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Next 10 Years: Cost of Solar Will Drop by Half, U.S. Will Build 5 Nuclear Power Plants

Bloomberg New Energy Finance this week is having its annual conference in New York. Among the tidbits making their way through the Interwebs, I found the following particularly interesting:

(1) Michael Liebreich, chairman of the research group, noted in a talk that he expects the cost of developing a solar power project to drop by half in the next decade, worldwide. New Energy Finance numbers suggest the cost of large solar photovoltaic (PV) projects to decline to from around $3.00 per watt today to $1.45 per watt in 2020.

A reduction of that magnitude would make solar energy more competitive with fossil fuels.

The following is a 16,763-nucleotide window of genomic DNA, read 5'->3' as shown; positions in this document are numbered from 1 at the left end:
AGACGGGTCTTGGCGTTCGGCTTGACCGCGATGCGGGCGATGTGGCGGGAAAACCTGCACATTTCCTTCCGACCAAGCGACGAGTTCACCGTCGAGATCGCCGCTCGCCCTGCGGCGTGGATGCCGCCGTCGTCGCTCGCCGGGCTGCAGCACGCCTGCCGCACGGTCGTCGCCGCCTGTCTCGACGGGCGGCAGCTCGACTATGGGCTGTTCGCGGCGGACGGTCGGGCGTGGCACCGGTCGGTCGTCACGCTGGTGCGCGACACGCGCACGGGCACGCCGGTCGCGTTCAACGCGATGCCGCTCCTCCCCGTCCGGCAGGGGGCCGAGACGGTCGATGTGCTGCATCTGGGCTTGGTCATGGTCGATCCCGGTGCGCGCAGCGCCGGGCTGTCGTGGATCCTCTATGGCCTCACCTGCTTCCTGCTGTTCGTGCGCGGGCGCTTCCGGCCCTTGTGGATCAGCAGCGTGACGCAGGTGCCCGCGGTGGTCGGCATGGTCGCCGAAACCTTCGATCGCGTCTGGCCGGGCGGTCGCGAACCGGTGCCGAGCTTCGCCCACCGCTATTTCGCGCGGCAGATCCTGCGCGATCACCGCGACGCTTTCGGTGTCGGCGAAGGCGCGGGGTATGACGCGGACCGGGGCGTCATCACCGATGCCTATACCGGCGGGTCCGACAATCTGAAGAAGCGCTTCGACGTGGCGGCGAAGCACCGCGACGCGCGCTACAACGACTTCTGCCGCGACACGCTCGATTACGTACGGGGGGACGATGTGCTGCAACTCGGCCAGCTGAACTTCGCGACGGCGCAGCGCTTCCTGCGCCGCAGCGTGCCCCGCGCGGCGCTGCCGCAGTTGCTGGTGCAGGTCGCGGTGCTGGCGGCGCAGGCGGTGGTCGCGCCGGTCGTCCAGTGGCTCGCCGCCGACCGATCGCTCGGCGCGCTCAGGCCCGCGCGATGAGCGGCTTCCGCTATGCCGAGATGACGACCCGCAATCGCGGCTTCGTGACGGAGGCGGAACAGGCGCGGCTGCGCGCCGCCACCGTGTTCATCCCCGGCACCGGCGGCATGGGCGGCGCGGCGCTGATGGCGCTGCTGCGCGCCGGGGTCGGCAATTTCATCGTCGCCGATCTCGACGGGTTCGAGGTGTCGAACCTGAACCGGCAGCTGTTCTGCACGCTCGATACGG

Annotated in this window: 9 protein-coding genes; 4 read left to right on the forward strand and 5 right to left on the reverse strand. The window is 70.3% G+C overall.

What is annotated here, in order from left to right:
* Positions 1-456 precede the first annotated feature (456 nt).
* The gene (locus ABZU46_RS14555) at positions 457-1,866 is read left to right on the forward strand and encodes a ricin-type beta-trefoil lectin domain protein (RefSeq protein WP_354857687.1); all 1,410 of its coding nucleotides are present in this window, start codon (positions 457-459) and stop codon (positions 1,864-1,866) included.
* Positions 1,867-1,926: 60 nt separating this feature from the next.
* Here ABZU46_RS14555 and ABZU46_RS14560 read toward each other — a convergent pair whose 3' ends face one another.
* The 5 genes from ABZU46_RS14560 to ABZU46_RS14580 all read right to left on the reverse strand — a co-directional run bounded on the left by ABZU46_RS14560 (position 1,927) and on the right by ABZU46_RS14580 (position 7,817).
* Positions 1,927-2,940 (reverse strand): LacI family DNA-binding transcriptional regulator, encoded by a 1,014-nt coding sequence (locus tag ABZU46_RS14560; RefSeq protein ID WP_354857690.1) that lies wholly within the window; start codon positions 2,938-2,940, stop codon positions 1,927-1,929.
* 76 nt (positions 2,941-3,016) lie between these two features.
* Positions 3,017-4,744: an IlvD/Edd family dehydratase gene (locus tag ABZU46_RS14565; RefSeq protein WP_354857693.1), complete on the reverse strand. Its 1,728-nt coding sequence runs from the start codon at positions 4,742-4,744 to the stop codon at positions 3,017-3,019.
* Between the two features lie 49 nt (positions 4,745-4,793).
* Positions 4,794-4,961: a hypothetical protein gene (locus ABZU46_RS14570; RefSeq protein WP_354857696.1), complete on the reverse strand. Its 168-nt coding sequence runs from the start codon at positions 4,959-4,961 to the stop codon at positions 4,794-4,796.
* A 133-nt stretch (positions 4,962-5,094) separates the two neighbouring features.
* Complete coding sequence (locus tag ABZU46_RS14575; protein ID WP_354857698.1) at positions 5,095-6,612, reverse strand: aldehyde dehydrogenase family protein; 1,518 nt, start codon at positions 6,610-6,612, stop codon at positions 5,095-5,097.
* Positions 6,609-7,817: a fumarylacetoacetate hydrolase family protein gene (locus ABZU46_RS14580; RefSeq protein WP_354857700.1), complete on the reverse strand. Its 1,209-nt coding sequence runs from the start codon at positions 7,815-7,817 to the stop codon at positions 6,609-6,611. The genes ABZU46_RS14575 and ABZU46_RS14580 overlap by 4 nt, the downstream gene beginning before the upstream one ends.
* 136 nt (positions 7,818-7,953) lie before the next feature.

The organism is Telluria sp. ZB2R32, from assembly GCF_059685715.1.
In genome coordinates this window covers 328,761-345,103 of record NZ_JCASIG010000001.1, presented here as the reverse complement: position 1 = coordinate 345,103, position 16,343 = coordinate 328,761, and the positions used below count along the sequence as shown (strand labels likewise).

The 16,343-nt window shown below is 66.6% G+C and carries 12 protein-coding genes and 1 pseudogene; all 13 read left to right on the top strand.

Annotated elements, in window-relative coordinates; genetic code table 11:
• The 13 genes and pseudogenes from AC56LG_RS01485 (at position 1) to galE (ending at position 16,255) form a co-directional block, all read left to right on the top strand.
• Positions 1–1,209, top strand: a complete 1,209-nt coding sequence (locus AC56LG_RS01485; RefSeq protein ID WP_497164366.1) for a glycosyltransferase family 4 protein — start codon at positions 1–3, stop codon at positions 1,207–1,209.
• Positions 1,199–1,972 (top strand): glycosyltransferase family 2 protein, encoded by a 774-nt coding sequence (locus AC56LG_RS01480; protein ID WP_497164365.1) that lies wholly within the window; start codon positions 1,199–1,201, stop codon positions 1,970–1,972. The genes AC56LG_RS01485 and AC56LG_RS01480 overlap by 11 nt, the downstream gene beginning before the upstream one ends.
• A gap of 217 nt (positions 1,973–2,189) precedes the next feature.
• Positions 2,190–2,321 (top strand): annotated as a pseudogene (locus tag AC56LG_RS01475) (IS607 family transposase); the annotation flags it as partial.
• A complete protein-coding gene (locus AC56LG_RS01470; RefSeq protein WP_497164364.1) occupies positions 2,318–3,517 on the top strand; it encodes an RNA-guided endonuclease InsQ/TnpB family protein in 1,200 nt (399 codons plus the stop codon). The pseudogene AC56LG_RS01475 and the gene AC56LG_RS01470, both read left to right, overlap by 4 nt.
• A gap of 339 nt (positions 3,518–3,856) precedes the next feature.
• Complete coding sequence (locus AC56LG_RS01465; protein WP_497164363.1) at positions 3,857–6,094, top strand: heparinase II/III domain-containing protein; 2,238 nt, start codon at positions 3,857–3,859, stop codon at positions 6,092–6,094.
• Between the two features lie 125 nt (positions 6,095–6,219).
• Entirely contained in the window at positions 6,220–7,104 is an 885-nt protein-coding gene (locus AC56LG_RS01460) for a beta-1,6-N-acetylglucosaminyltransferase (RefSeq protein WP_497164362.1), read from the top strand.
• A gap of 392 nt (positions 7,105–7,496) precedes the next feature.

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Pace of Solar Panel Installations to Match Apple's Sales Growth

Posted by Adam Sewall In Tuesday, March 29 2011 under: Solar Industry News, Solar PV Panels, Bloomberg New Energy Finance, Apple

I'll be the first to admit it: solar panels aren't as cool as the iPad. I mean, at the end of the day, all they do is turn sunlight into clean, predictably priced electricity, right? The iPad, meanwhile, can do just about everything short of raising your children. (To be fair, I think they're working on an app for that.)

But just because solar panels aren't as cool as the iPad doesn't mean they're insignificant.

Case in point: new analysis from Bloomberg New Energy Finance suggests that solar-panel installations may grow by more than 50 percent in 2011, a rate that would match Apple's sales growth after the Cupertino, Calif.-based company launched the iPad in 2010.

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